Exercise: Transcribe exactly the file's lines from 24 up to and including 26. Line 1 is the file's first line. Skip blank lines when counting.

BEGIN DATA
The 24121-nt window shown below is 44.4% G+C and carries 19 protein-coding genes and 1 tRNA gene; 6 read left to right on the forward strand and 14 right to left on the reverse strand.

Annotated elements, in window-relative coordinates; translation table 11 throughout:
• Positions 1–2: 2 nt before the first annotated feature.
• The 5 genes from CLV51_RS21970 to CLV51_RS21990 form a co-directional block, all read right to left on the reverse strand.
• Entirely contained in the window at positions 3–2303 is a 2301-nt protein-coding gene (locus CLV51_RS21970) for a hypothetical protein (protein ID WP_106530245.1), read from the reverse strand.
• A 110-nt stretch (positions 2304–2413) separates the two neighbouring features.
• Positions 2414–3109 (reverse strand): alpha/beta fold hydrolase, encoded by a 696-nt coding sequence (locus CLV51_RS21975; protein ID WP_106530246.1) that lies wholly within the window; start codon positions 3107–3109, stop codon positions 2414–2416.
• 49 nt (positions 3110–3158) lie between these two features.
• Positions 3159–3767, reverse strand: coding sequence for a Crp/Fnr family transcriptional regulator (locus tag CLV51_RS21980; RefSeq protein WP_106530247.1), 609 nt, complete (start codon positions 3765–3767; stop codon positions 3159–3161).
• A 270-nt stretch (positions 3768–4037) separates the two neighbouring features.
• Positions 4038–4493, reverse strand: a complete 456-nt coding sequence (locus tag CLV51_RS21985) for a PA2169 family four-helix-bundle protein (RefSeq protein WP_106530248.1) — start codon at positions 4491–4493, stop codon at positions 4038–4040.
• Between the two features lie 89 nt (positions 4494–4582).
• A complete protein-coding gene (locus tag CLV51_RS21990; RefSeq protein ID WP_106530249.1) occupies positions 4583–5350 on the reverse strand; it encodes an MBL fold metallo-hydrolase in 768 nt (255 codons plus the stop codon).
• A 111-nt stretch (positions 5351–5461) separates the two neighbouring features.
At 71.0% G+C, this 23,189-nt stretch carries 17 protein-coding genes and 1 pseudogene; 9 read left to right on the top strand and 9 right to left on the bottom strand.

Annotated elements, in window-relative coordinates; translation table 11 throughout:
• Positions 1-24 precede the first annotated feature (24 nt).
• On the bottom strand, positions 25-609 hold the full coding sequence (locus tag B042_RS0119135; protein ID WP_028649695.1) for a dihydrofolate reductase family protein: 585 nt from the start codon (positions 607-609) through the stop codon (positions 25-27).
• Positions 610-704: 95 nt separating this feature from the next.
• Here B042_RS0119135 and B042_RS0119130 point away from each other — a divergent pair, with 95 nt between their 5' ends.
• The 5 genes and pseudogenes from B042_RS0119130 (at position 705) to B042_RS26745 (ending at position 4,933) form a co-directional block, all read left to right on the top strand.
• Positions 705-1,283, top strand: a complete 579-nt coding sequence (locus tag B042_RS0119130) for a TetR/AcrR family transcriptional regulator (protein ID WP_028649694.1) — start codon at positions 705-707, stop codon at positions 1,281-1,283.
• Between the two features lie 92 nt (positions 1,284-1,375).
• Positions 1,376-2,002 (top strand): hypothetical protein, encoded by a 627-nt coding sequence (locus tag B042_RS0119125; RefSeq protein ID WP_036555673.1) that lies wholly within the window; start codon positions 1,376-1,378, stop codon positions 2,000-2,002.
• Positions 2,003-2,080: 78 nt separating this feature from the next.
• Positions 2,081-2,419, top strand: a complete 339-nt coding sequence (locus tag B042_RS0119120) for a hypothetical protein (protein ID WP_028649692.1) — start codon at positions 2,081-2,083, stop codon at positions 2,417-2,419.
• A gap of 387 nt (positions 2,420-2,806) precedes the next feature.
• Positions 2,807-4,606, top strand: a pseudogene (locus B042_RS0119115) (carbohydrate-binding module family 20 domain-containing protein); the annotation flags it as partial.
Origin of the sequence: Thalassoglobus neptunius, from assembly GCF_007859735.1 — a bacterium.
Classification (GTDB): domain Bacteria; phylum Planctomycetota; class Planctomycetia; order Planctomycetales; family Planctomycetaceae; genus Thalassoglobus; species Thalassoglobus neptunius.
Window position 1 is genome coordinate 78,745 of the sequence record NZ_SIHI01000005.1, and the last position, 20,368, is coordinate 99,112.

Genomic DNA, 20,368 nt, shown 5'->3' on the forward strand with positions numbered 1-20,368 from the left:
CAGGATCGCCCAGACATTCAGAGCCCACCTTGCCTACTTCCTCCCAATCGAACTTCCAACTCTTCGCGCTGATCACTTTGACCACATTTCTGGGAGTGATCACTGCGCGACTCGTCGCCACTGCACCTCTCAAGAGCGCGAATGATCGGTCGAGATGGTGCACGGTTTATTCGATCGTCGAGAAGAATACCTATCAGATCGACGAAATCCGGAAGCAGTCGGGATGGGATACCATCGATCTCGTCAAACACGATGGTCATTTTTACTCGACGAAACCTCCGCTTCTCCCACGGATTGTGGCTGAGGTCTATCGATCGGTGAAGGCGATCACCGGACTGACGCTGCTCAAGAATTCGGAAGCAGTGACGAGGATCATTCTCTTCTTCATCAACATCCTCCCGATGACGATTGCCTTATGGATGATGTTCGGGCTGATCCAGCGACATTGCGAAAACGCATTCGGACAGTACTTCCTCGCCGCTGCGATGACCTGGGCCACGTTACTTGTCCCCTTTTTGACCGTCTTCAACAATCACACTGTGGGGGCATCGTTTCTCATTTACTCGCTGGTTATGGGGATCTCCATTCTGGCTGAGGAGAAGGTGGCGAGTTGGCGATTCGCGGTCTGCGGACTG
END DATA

• Positions 1,376-2,002 (top strand): hypothetical protein, encoded by a 627-nt coding sequence (locus tag B042_RS0119125; RefSeq protein ID WP_036555673.1) that lies wholly within the window; start codon positions 1,376-1,378, stop codon positions 2,000-2,002.
• Positions 2,003-2,080: 78 nt separating this feature from the next.
• Positions 2,081-2,419, top strand: a complete 339-nt coding sequence (locus tag B042_RS0119120) for a hypothetical protein (protein ID WP_028649692.1) — start codon at positions 2,081-2,083, stop codon at positions 2,417-2,419.